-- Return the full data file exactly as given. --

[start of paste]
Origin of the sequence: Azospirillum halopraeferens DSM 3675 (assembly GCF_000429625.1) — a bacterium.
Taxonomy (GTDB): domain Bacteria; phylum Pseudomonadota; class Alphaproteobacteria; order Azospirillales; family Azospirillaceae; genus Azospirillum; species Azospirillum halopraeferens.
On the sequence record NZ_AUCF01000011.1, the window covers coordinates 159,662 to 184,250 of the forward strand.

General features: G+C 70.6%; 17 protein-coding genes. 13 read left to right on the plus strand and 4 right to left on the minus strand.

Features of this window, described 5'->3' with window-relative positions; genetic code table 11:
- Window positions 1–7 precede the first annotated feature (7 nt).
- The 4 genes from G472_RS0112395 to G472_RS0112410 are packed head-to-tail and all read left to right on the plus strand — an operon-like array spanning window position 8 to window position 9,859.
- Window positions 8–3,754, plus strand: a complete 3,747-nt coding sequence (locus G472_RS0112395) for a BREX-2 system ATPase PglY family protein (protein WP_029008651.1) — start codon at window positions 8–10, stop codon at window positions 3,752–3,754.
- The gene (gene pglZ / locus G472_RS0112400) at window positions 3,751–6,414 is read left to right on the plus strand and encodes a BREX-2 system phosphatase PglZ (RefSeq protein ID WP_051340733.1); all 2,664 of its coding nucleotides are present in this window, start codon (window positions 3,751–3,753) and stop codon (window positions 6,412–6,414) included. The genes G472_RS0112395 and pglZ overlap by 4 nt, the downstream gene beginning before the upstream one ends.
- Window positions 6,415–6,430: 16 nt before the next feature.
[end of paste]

Origin of the sequence: Azospirillum halopraeferens DSM 3675 (assembly GCF_000429625.1) — a bacterium.
Taxonomy (GTDB): domain Bacteria; phylum Pseudomonadota; class Alphaproteobacteria; order Azospirillales; family Azospirillaceae; genus Azospirillum; species Azospirillum halopraeferens.
On the sequence record NZ_AUCF01000011.1, the window covers coordinates 159,662 to 184,250 of the forward strand.

General features: G+C 70.6%; 17 protein-coding genes. 13 read left to right on the plus strand and 4 right to left on the minus strand.

Features of this window, described 5'->3' with window-relative positions; genetic code table 11:
- Window positions 1–7 precede the first annotated feature (7 nt).
- The 4 genes from G472_RS0112395 to G472_RS0112410 are packed head-to-tail and all read left to right on the plus strand — an operon-like array spanning window position 8 to window position 9,859.
- Window positions 8–3,754, plus strand: a complete 3,747-nt coding sequence (locus G472_RS0112395) for a BREX-2 system ATPase PglY family protein (protein WP_029008651.1) — start codon at window positions 8–10, stop codon at window positions 3,752–3,754.
- The gene (gene pglZ / locus G472_RS0112400) at window positions 3,751–6,414 is read left to right on the plus strand and encodes a BREX-2 system phosphatase PglZ (RefSeq protein ID WP_051340733.1); all 2,664 of its coding nucleotides are present in this window, start codon (window positions 3,751–3,753) and stop codon (window positions 6,412–6,414) included. The genes G472_RS0112395 and pglZ overlap by 4 nt, the downstream gene beginning before the upstream one ends.
- Window positions 6,415–6,430: 16 nt before the next feature.